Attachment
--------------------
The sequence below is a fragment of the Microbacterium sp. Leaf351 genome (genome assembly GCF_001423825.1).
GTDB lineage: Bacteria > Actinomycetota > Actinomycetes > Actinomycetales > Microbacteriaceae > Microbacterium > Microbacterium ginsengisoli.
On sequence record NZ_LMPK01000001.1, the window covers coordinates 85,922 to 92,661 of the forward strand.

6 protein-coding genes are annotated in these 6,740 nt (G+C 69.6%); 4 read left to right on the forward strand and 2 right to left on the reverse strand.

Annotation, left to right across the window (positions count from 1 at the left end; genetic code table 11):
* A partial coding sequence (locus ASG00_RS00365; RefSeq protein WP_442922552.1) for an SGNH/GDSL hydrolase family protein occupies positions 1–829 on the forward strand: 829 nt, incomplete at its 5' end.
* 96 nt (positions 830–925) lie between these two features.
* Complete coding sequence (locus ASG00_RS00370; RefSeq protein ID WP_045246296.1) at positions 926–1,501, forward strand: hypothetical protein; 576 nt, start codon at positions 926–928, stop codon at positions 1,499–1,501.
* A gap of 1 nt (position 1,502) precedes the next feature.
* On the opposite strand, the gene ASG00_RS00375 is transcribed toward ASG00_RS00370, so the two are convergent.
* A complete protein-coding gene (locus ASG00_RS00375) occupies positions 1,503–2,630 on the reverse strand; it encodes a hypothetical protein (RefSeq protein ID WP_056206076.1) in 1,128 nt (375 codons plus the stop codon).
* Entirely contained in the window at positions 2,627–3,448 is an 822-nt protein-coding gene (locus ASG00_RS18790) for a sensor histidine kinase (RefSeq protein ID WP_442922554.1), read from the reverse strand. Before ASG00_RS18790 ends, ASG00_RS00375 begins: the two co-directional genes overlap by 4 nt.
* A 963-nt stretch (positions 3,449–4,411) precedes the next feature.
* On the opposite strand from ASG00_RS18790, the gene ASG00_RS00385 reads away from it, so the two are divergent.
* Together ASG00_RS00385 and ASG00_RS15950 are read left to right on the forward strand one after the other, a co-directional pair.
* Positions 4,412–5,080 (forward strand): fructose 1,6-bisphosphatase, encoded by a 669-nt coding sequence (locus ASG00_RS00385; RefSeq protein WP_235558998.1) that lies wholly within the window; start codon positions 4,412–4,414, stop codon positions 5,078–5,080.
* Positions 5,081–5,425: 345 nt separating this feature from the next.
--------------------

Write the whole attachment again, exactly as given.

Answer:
The sequence below is a fragment of the Microbacterium sp. Leaf351 genome (genome assembly GCF_001423825.1).
GTDB lineage: Bacteria > Actinomycetota > Actinomycetes > Actinomycetales > Microbacteriaceae > Microbacterium > Microbacterium ginsengisoli.
On sequence record NZ_LMPK01000001.1, the window covers coordinates 85,922 to 92,661 of the forward strand.

6 protein-coding genes are annotated in these 6,740 nt (G+C 69.6%); 4 read left to right on the forward strand and 2 right to left on the reverse strand.

Annotation, left to right across the window (positions count from 1 at the left end; genetic code table 11):
* A partial coding sequence (locus ASG00_RS00365; RefSeq protein WP_442922552.1) for an SGNH/GDSL hydrolase family protein occupies positions 1–829 on the forward strand: 829 nt, incomplete at its 5' end.
* 96 nt (positions 830–925) lie between these two features.
* Complete coding sequence (locus ASG00_RS00370; RefSeq protein ID WP_045246296.1) at positions 926–1,501, forward strand: hypothetical protein; 576 nt, start codon at positions 926–928, stop codon at positions 1,499–1,501.
* A gap of 1 nt (position 1,502) precedes the next feature.
* On the opposite strand, the gene ASG00_RS00375 is transcribed toward ASG00_RS00370, so the two are convergent.
* A complete protein-coding gene (locus ASG00_RS00375) occupies positions 1,503–2,630 on the reverse strand; it encodes a hypothetical protein (RefSeq protein ID WP_056206076.1) in 1,128 nt (375 codons plus the stop codon).
* Entirely contained in the window at positions 2,627–3,448 is an 822-nt protein-coding gene (locus ASG00_RS18790) for a sensor histidine kinase (RefSeq protein ID WP_442922554.1), read from the reverse strand. Before ASG00_RS18790 ends, ASG00_RS00375 begins: the two co-directional genes overlap by 4 nt.
* A 963-nt stretch (positions 3,449–4,411) precedes the next feature.
* On the opposite strand from ASG00_RS18790, the gene ASG00_RS00385 reads away from it, so the two are divergent.
* Together ASG00_RS00385 and ASG00_RS15950 are read left to right on the forward strand one after the other, a co-directional pair.
* Positions 4,412–5,080 (forward strand): fructose 1,6-bisphosphatase, encoded by a 669-nt coding sequence (locus ASG00_RS00385; RefSeq protein WP_235558998.1) that lies wholly within the window; start codon positions 4,412–4,414, stop codon positions 5,078–5,080.
* Positions 5,081–5,425: 345 nt separating this feature from the next.